“Mock the Vote” runs Nov. 10 through Nov. 12. Shows are at 8 p.m. with a noon matinee on Nov. 12 at SCADshow at 173 14th Street N.E. Tickets are $35 and benefit the bar’s charity arm, the Atlanta Bar Foundation. They may be purchased at Scadshow.com.

Leaked videos, computer hacks, spoiler millennial voters and multiple FBI investigations swirling around a hotly-contested election make the Atlanta Bar Association’s latest all-lawyer comedy musical, “A Courthouse Line XII: Mock the Vote” strangely true to life—but a lot more fun to watch.

“Mock the Vote,” playing this weekend only, matches the U.S. presidential election for intrigue and drama—but with singing and dancing. What’s not to like about a show whose rousing opening number is a paean to litigating?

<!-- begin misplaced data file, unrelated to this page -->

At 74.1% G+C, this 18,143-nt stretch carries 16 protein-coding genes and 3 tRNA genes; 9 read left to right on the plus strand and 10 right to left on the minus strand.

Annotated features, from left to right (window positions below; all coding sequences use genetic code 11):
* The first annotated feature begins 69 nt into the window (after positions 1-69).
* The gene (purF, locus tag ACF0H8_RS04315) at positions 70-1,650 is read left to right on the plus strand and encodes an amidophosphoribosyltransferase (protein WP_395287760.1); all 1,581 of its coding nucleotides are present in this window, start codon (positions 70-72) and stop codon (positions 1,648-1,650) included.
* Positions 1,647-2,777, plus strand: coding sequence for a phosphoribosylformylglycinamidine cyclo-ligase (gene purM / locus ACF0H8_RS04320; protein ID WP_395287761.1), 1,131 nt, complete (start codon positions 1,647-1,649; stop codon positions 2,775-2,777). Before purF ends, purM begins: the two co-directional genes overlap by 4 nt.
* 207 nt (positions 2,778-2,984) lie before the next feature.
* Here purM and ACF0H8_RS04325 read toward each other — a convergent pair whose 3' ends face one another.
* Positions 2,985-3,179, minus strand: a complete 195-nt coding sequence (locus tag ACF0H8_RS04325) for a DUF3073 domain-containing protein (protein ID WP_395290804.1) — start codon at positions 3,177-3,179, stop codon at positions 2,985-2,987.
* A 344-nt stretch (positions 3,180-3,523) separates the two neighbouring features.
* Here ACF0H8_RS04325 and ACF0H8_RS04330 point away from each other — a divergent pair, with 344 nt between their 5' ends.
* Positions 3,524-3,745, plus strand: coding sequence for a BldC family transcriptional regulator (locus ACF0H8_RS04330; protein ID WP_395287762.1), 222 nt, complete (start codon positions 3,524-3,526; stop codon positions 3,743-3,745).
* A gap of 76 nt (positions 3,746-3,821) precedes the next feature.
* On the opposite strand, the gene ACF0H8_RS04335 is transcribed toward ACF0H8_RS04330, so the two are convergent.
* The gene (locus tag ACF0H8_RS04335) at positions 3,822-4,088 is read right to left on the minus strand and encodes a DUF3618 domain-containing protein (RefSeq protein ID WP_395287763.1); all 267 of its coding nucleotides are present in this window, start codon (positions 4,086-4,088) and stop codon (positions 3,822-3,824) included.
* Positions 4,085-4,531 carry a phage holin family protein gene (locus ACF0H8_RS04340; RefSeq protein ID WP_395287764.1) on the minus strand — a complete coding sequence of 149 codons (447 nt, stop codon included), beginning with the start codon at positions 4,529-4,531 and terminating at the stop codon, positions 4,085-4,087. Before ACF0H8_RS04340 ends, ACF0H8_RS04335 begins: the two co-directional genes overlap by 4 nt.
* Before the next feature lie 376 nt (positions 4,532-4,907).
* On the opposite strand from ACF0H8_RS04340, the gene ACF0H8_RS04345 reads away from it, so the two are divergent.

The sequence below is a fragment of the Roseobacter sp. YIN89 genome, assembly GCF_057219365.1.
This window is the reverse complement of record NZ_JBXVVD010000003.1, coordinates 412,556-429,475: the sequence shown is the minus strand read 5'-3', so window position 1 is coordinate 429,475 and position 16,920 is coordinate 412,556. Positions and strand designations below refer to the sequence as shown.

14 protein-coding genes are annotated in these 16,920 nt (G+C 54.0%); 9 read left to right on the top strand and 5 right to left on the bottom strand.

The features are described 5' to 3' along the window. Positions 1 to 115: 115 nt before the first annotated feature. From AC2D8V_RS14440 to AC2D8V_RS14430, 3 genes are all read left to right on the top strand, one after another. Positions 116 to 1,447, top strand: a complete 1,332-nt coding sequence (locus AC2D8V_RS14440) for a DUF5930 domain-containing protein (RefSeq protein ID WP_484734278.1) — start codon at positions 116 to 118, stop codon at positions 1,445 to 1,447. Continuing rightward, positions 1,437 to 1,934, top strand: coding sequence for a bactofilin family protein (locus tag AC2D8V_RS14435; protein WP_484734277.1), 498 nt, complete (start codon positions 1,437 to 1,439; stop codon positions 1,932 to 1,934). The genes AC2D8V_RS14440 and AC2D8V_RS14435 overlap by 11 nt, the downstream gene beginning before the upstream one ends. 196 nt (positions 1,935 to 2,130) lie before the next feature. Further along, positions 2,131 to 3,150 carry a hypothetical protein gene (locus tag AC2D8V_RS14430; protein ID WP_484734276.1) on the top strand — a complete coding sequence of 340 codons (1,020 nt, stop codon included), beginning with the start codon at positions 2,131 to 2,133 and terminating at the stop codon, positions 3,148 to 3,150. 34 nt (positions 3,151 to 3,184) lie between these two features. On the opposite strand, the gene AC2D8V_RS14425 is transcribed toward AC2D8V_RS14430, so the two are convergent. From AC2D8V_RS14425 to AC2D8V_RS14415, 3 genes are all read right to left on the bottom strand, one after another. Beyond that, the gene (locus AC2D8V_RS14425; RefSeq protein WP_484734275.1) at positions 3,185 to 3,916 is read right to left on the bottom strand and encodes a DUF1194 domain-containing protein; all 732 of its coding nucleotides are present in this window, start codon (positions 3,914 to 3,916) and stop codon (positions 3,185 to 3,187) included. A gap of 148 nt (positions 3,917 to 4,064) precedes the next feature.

Cathy O’Neil, by day a partner in the special matters practice at King & Spalding, came out of retirement to write and direct one of the most entertaining Bard shows yet, ably assisted by Brian Johnson of Drew Eckl & Farnum. O’Neil’s prior experience as a federal prosecutor comes in handy for a storyline that culminates in a joint investigation by the FBI and the Georgia bar’s ethics watchdog, the, erm, Taint Commission, into the leaks, hacks and general skullduggery by the candidates and their close associates.

Dax Lopez, by day a DeKalb County State Court judge, does an uncanny Trump impersonation as an ambitious personal injury lawyer, Ronald McDowell, who is vying for the coveted position of Georgia bar president and will stop at nothing to win. McDowell hires some bumbling private investigators to dig up any dirt he can on his two opponents, and shenanigans ensue.